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When Tracey was diagnosed with ovarian and endometrial cancer, she turned to the internet to connect with other women diagnosed with the disease. But after undergoing successful treatment, she decided she wanted to give something back to all the women who had helped keep her going.  Here she opens up about the power of social media and how one photo helped inspire others just like her…

Of all the questions I could have asked when they told me I had ovarian cancer, the only one I could think of was ‘will I lose my hair?’

I’d originally gone to get the mirena coil fitted, in the hope that it would stop my very heavy periods. Because my cervix was too high, I needed to be put under general anaesthetic to find out exactly what was going on. When I woke up I was informed that I had a uterus the size of a 20 week old foetus and that I was riddled with fibroids. I needed a hysterectomy.

A few days later, I had a call to go back to the hospital. I thought it was to give me a date for the operation but apparently it was to give me the results of a biopsy I’d had done the week before. That’s when they told me I had ovarian cancer.

Different

After my hysterectomy the consultant came to see me and informed that I also had endometrial cancer. Having two types of cancer in the same area at the same time is very rare. I've always liked to be different!

I had six rounds of carboplatin and paclitaxel chemotherapy and I finally got the answer to my question about hair; I lost it all – including my eyebrows and eyelashes. I also had to have internal radiotherapy sessions to treat the endometrial cancer.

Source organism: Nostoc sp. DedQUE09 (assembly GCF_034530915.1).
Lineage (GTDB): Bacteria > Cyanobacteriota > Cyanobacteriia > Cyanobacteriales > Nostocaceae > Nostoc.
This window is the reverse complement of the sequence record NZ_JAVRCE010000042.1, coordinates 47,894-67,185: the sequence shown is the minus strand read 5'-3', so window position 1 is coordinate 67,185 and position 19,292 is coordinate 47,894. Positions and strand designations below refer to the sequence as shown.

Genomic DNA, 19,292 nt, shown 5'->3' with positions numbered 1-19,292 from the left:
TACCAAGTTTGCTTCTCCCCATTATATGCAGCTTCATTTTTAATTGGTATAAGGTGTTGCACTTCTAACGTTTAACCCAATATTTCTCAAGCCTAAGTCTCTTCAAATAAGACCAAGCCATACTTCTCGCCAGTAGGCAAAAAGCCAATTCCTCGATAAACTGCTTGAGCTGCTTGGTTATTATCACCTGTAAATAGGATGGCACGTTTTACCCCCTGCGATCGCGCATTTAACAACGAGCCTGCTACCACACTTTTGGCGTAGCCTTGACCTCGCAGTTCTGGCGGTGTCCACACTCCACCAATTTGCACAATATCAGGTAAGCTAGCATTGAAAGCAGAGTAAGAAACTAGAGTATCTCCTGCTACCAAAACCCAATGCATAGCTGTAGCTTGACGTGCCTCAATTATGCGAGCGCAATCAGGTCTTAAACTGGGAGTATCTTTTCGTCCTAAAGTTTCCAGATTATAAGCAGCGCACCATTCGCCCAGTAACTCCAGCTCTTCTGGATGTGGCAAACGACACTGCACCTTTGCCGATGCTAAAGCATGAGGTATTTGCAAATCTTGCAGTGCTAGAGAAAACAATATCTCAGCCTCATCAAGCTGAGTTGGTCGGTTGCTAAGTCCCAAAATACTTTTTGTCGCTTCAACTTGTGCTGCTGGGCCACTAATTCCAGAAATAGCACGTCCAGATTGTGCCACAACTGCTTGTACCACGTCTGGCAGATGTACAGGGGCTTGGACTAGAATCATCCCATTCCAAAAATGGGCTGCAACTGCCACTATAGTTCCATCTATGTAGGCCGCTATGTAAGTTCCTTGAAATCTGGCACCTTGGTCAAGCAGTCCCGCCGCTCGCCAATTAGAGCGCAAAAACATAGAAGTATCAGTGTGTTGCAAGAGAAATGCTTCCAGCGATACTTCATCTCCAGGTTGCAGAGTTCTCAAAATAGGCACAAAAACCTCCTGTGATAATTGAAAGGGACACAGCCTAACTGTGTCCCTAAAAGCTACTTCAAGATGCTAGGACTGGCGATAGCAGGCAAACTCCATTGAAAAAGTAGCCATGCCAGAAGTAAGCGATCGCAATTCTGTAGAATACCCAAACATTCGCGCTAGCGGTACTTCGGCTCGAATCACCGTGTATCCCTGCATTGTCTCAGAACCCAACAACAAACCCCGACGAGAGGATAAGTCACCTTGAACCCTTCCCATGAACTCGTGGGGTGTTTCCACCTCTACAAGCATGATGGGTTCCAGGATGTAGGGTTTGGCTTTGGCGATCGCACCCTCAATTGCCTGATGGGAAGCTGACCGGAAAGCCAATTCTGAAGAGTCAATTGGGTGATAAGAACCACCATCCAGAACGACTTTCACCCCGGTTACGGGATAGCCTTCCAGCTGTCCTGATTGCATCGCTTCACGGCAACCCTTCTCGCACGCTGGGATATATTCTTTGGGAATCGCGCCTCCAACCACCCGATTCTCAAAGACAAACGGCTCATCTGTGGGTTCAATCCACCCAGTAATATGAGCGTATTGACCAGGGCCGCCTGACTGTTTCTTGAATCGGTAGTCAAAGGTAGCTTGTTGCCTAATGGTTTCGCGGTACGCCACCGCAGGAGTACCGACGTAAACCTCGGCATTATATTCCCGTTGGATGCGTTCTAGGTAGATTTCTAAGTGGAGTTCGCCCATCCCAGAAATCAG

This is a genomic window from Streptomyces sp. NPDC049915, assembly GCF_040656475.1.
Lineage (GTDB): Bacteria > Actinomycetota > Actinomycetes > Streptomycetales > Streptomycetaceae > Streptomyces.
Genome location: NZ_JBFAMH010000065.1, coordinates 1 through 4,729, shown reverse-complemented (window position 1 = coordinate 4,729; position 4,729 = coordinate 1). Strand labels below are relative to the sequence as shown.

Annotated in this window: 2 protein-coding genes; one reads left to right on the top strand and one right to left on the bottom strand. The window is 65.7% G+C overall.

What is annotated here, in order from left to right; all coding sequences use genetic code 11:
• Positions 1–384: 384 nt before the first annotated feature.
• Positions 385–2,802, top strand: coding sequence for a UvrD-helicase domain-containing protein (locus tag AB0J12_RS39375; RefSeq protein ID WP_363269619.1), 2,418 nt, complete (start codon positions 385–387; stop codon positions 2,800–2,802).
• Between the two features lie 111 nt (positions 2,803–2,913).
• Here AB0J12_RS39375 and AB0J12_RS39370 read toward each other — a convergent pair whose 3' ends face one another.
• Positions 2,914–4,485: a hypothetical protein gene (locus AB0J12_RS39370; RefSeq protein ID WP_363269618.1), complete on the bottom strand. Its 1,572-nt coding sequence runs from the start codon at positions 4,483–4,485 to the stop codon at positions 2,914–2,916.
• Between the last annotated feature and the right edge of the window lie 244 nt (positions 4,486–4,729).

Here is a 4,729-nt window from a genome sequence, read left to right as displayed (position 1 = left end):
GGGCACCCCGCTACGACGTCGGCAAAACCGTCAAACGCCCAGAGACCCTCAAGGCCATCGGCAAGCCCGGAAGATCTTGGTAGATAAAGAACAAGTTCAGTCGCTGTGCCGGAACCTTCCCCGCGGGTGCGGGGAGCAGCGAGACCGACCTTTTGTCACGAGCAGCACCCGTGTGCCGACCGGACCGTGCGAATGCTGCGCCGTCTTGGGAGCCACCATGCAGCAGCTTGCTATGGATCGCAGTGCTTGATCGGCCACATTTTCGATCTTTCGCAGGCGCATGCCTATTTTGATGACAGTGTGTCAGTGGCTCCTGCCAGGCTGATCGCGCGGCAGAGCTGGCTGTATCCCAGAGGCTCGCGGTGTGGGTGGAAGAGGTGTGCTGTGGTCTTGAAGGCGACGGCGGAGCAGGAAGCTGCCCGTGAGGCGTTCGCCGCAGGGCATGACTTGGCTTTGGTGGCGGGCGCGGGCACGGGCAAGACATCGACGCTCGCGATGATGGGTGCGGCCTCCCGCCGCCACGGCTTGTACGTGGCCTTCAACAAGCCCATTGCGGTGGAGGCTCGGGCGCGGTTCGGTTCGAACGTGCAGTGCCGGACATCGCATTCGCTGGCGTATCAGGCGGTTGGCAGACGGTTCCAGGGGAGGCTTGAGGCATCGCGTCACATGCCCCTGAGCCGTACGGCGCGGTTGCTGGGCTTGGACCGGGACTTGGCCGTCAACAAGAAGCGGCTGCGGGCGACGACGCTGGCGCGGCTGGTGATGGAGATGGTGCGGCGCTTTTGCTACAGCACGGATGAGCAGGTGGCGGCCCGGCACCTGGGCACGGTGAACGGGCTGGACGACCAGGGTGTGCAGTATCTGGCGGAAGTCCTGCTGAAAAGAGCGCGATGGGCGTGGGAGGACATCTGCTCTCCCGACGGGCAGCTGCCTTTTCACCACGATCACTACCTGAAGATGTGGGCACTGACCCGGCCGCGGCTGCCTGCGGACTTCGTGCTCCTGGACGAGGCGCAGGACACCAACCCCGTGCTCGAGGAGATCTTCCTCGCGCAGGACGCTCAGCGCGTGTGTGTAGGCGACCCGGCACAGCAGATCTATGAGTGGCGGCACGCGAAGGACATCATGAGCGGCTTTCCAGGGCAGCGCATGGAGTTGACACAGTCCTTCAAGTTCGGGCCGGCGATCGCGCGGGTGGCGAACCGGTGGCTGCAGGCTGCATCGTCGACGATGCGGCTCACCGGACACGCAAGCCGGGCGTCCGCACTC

Hair

The lack of energy, the awful taste in my mouth and the nausea were pretty awful, but only I saw that. No one around me knew what I was going through. I just put on my smile and carried on as best I could. ‘Poorly Tracey’ stayed indoors, in private. Ginger was a great help with the nausea – whether it was a biscuit, a cup of tea or even nibbling it raw. I also kept a ‘hair photo diary’.

Through social media I got chatting to other ladies who had ovarian cancer; we kept each other going. When I finished treatment I posted a photo of my hair as it started to grow back. One lady had her son’s wedding to go to and wondered if her hair would be long enough by then. I started to photograph my hair as it grew. I had various styles and I dated them so the other ladies could work out how long it would take their hair to grow.

All clear

Throughout the years I've tried to make people aware of the symptoms of ovarian cancer. I had never heard of ovarian cancer before being diagnosed. That’s why I've been on a mission to make sure that everyone knows the symptoms.

I've helped Target Ovarian Cancer campaign in many ways throughout the years – whether it’s on social media or by telling my story in the local and national newspapers and glossy magazines. I’ve also raised about £3,000 for the charity – among other things I did a skydive and a zip wire, which were amazing!

A few years ago I visited my oncologist for the very last time and she told me the words I’d been longing to hear. ‘You’re all clear of cancer.’

Having ovarian cancer is scary, but it also makes you one strong cookie.

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